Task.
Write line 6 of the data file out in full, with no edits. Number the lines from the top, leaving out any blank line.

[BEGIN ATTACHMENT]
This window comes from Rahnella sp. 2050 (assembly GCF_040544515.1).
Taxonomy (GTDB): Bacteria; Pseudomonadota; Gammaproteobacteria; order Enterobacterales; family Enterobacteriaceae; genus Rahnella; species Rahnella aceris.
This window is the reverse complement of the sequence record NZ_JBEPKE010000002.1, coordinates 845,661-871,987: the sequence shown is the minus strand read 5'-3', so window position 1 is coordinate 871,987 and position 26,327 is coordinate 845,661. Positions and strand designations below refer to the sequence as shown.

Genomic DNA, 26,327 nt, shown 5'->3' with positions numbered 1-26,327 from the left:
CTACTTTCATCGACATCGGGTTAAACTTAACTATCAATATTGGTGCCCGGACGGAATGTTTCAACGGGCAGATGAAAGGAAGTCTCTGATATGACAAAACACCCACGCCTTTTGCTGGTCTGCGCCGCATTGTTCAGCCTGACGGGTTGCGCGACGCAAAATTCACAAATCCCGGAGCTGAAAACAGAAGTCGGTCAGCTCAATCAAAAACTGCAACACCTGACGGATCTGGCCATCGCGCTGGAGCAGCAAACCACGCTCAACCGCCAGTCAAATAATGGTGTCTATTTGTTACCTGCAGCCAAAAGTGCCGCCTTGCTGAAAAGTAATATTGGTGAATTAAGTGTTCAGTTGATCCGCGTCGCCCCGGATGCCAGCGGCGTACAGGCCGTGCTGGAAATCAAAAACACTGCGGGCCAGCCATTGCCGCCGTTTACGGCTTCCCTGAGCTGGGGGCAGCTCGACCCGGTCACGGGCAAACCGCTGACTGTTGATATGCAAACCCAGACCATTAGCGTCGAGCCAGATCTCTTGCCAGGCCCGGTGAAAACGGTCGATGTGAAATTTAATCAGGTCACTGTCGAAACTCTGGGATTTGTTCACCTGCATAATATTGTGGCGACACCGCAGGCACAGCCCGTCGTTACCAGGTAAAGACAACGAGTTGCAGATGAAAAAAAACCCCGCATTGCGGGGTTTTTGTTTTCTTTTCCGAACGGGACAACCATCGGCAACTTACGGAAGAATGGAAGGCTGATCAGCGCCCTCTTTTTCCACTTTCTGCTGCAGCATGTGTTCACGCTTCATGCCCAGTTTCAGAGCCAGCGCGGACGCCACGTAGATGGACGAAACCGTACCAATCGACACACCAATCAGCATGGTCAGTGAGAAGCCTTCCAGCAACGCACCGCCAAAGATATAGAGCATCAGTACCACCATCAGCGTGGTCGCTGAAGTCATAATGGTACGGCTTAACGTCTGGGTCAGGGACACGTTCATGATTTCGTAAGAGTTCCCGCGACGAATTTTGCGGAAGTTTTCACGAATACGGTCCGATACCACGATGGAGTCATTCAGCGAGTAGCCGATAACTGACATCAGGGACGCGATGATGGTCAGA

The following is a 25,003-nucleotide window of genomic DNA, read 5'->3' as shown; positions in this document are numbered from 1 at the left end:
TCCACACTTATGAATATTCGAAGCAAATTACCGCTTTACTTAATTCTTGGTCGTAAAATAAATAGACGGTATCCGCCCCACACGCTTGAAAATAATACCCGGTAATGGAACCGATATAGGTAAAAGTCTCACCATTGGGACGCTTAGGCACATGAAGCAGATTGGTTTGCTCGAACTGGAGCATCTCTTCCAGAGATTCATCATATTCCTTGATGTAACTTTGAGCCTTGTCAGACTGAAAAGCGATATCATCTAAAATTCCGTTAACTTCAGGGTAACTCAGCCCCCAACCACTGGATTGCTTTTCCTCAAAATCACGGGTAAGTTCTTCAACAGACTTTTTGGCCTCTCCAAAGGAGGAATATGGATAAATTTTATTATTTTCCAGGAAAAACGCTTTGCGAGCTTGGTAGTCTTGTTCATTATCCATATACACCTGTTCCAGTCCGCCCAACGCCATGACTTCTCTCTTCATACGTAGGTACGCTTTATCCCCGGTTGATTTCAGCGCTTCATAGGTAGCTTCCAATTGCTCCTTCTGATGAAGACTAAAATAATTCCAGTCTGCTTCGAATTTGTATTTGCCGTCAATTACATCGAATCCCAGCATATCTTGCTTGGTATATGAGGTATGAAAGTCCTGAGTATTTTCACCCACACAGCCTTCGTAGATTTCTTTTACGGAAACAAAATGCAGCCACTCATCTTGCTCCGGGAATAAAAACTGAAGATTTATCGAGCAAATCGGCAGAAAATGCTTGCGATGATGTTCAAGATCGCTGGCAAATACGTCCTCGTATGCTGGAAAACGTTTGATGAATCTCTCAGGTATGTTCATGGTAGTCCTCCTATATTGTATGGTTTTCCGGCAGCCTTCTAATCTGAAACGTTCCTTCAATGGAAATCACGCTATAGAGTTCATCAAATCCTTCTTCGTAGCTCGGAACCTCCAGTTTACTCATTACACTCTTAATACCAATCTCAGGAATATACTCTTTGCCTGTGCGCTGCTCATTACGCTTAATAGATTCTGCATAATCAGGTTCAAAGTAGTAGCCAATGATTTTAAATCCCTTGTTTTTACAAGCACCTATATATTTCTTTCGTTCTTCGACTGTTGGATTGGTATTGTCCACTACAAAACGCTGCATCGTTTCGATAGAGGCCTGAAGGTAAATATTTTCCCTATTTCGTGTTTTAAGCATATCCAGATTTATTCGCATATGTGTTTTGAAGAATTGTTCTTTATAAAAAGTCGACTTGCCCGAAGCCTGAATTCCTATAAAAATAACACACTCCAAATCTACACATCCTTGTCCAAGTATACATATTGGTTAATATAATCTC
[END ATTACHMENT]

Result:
The following is a 25,003-nucleotide window of genomic DNA, read 5'->3' as shown; positions in this document are numbered from 1 at the left end: